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  1. #1
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    Clarification for Box Model & IE Quirks Mode

    Hello,

    I would appreciate if someone could clarify a couple things for me:

    1. BOX MODEL - one source says the declared width of an element is the width of it's content area, not including it's padding and borders, but that IE subtracts the padding & borders from the declared width. But another source includes margins along with padding & borders. Are margins included in the width of a box model or is it just padding & borders?

    2. IE QUIRKS MODE - one source says IE goes into Quirks mode if a partial or no DOCTYPE is used. But another source says that IE 6 will go into Quirks mode if anything other than a STRICT DOCTYPE is used (in addition to a partial or no DOCTYPE). Is this true?

    I'm getting conflicting information from different sources! Any input is appreciated, thank you.

  • #2
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    Hi there BB,

    Quote Originally Posted by babybackriib View Post
    1. BOX MODEL - one source says the declared width of an element is the width of it's content area, not including it's padding and borders, but that IE subtracts the padding & borders from the declared width. But another source includes margins along with padding & borders. Are margins included in the width of a box model or is it just padding & borders?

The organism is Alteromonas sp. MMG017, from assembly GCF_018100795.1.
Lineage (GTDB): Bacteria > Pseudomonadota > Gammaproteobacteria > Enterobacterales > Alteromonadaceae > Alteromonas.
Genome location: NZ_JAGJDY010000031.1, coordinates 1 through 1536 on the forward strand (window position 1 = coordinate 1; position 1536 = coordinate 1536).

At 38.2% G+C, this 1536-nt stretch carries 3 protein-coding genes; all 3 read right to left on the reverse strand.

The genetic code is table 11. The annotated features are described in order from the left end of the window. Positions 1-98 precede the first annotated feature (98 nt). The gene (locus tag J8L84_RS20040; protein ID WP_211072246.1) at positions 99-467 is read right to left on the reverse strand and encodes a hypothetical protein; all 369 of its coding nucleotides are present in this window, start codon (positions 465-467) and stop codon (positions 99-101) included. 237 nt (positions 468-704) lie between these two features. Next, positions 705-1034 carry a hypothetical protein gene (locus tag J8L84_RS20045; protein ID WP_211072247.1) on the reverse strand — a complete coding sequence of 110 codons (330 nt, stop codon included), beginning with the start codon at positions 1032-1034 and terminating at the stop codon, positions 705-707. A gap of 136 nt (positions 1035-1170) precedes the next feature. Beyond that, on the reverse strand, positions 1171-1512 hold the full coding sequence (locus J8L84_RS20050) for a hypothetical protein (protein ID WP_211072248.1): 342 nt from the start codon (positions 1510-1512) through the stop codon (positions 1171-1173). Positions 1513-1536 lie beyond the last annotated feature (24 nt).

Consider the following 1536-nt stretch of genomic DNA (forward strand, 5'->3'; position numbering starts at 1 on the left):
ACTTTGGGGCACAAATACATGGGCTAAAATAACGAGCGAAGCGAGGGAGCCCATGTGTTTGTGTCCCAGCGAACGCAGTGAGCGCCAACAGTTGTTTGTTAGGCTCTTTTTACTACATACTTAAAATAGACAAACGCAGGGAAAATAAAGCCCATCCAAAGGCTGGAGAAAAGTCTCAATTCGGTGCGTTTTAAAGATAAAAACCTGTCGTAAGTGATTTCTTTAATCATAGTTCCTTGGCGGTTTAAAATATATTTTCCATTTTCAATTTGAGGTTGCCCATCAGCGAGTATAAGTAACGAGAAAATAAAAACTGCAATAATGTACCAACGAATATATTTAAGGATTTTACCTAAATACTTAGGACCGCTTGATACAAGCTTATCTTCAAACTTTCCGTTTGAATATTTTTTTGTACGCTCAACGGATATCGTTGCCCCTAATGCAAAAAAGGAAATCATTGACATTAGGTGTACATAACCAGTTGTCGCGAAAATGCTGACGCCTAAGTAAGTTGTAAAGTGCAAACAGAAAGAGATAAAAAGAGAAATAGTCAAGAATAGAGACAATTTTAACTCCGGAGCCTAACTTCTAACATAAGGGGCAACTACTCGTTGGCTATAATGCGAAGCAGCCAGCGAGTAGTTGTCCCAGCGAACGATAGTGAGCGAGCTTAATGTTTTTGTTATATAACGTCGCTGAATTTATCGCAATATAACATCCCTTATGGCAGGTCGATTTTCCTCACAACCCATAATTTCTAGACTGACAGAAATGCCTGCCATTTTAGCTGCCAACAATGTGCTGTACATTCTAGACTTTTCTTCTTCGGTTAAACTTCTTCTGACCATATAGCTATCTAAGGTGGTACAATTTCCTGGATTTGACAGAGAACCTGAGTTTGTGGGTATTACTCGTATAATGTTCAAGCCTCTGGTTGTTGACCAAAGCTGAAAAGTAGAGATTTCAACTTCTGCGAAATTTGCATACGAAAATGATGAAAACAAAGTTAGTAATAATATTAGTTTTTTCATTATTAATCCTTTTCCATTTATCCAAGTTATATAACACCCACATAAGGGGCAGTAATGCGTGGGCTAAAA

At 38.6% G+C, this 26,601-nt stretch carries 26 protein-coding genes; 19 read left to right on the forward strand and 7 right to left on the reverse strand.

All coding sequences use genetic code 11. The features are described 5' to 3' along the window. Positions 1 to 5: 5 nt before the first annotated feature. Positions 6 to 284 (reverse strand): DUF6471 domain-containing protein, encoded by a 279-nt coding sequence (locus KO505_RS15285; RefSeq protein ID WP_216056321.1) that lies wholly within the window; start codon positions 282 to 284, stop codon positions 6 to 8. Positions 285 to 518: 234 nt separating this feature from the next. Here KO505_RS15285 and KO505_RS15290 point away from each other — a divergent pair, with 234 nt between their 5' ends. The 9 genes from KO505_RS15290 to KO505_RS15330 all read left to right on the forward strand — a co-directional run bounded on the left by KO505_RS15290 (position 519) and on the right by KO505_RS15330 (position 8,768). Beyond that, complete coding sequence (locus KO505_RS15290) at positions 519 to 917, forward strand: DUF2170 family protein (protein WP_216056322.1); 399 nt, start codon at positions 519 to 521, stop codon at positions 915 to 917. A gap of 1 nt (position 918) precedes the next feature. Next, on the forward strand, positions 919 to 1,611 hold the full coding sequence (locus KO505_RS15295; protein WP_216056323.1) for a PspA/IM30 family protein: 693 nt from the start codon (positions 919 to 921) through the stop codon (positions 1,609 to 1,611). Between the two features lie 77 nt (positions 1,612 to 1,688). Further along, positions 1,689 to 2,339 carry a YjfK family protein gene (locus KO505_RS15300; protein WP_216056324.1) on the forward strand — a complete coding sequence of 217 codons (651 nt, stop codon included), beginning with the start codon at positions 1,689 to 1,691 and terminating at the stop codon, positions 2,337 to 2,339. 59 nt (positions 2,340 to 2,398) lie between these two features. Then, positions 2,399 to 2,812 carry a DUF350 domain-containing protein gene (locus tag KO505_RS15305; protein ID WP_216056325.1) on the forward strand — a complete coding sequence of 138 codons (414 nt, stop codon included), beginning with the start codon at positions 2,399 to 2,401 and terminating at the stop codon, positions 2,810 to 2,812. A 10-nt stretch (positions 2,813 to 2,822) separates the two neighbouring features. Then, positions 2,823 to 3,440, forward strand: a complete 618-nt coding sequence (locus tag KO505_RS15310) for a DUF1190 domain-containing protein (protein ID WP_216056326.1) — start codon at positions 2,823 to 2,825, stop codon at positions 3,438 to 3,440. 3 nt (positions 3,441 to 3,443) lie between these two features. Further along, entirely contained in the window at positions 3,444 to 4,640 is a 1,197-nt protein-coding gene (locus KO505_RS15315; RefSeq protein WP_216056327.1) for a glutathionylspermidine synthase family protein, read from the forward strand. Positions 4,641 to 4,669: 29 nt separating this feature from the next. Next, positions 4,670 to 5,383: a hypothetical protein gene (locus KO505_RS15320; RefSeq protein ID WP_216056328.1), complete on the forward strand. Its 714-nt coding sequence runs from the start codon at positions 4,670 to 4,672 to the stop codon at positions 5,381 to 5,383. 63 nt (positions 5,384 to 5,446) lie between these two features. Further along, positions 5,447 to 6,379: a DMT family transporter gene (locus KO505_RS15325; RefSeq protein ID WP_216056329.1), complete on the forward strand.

The total width (left-to-right) of an element according to the box model is:

    left margin + left border + left padding + width of the element + right padding + right border + right margin

    The same goes for height. So, the total width of an element with:

    Code:
    #element {
     width: 100px;
     padding: 0 10px;
     margin: 0 10px;
     border: solid 1px #000;
    }
    …is 142px. IE 6, unless operating in Strict mode, will subtract rather than add the extra stuff to the width. In other words, IE 6 thinks 100px should be the total width, the W3C thinks 100px should be the width of the content only.

    IE QUIRKS MODE - one source says IE goes into Quirks mode if a partial or no DOCTYPE is used. But another source says that IE 6 will go into Quirks mode if anything other than a STRICT DOCTYPE is used (in addition to a partial or no DOCTYPE). Is this true?
    No. There are several cases where IE 6 won't go into Quirks mode. But the alternative is something where it's "Almost Strict," and some elements get parsed differently. Check this article for a great explanation.

    Hope that helps…

  • #3
    Master Coder felgall's Avatar
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    If you use a strict doctype (which is what you should be using for new web pages anyway) then the answers to your questions don't really matter.

    IE5.5 and IE6+ in quirks mode gets the padding and borders wrong in calculating the width. Margins are never part of the width in any mode.

    IE goes into quirks mode if no doctype or an invalid doctype is specified (it must not be preceded by anything else in IE6). IE still behaves differently depending on whether a transitional or strict doctype is used with regard script processing even though both place it in standards mode.
    Stephen
    Learn Modern JavaScript - http://javascriptexample.net/
    Helping others to solve their computer problem at http://www.felgall.com/

    Don't forget to start your JavaScript code with "use strict"; which makes it easier to find errors in your code.

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    Ok, this is why I'm confused about the Box Model. First I'm told:

    The total width (left-to-right) of an element according to the box model is:

    left margin + left border + left padding + width of the element + right padding + right border + right margin